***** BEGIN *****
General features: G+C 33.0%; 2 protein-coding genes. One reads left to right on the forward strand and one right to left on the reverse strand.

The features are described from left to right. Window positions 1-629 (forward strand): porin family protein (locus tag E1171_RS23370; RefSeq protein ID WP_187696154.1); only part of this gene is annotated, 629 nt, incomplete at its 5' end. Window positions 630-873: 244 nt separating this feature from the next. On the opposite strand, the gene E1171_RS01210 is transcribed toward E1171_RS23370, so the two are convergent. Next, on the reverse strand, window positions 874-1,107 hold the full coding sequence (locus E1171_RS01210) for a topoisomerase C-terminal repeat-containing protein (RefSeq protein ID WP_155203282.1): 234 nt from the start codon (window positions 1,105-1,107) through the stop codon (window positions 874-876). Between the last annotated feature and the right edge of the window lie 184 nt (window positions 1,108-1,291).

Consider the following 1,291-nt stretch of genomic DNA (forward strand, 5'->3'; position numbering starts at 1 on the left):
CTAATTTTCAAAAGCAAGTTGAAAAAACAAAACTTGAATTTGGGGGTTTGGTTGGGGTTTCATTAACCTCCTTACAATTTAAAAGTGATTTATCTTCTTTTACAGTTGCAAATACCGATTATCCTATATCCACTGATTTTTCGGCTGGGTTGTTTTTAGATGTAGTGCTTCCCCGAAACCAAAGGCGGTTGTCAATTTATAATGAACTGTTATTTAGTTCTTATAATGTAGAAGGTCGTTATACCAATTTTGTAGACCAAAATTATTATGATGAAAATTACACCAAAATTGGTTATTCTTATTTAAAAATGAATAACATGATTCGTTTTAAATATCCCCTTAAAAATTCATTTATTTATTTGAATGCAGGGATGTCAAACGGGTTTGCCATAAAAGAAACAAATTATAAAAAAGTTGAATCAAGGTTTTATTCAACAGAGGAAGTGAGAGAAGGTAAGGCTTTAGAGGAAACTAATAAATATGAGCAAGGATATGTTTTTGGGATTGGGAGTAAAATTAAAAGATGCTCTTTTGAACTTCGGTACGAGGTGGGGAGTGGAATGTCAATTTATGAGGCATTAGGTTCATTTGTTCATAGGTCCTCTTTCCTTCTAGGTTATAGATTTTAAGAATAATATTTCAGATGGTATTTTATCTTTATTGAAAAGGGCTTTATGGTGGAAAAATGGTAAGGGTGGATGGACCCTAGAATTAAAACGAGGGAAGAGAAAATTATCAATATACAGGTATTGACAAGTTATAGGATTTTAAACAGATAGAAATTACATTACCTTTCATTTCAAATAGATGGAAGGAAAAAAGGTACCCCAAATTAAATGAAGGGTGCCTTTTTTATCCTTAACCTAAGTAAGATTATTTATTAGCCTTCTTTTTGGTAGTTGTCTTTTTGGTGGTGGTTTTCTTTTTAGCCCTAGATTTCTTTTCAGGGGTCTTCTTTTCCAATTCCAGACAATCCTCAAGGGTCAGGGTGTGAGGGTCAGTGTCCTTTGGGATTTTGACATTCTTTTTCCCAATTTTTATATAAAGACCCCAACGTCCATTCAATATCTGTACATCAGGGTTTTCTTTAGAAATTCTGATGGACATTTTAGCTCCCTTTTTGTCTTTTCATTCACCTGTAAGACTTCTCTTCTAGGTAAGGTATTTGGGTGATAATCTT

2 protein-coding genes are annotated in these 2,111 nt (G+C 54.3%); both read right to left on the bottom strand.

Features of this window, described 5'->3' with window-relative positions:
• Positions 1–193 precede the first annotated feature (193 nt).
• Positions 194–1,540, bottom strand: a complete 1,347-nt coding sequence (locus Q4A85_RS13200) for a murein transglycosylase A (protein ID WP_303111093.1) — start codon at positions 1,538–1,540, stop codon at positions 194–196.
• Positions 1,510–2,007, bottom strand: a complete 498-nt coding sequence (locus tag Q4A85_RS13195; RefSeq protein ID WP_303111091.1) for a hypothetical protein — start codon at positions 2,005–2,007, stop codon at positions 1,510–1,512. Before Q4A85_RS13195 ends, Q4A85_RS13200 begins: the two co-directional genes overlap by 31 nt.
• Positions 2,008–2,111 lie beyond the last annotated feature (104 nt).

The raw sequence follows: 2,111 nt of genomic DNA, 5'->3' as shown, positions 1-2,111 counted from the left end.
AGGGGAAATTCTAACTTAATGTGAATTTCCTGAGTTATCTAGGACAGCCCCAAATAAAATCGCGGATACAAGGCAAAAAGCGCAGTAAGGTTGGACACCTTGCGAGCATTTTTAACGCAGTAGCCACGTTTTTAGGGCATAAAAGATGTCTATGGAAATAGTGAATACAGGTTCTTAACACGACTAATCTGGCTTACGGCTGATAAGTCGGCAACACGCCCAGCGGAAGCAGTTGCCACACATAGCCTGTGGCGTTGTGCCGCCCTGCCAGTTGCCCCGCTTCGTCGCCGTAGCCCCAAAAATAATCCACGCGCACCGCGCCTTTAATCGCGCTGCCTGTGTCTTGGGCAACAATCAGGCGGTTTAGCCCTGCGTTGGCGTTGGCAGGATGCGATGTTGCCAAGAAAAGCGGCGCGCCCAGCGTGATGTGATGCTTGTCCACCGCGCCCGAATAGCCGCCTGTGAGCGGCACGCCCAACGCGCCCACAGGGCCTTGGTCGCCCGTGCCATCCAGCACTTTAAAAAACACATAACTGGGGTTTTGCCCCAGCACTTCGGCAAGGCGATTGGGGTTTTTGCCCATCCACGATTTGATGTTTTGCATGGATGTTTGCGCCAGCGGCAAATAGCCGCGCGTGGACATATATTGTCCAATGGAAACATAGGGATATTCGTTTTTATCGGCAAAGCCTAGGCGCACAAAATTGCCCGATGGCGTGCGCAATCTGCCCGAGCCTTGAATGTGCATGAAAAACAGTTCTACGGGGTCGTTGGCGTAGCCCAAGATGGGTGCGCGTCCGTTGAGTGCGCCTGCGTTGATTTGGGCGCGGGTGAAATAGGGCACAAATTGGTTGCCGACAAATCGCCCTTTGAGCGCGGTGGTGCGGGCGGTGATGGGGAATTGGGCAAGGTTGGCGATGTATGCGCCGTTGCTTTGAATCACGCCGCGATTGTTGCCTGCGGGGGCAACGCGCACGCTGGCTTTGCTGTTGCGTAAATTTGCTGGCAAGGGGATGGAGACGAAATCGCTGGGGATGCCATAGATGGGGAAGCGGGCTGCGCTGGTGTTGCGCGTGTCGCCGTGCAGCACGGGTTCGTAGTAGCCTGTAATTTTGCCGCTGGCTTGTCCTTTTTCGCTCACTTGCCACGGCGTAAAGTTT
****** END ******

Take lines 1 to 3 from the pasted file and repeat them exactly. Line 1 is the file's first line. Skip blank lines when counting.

General features: G+C 33.0%; 2 protein-coding genes. One reads left to right on the forward strand and one right to left on the reverse strand.

The features are described from left to right. Window positions 1-629 (forward strand): porin family protein (locus tag E1171_RS23370; RefSeq protein ID WP_187696154.1); only part of this gene is annotated, 629 nt, incomplete at its 5' end. Window positions 630-873: 244 nt separating this feature from the next. On the opposite strand, the gene E1171_RS01210 is transcribed toward E1171_RS23370, so the two are convergent. Next, on the reverse strand, window positions 874-1,107 hold the full coding sequence (locus E1171_RS01210) for a topoisomerase C-terminal repeat-containing protein (RefSeq protein ID WP_155203282.1): 234 nt from the start codon (window positions 1,105-1,107) through the stop codon (window positions 874-876). Between the last annotated feature and the right edge of the window lie 184 nt (window positions 1,108-1,291).

Consider the following 1,291-nt stretch of genomic DNA (forward strand, 5'->3'; position numbering starts at 1 on the left):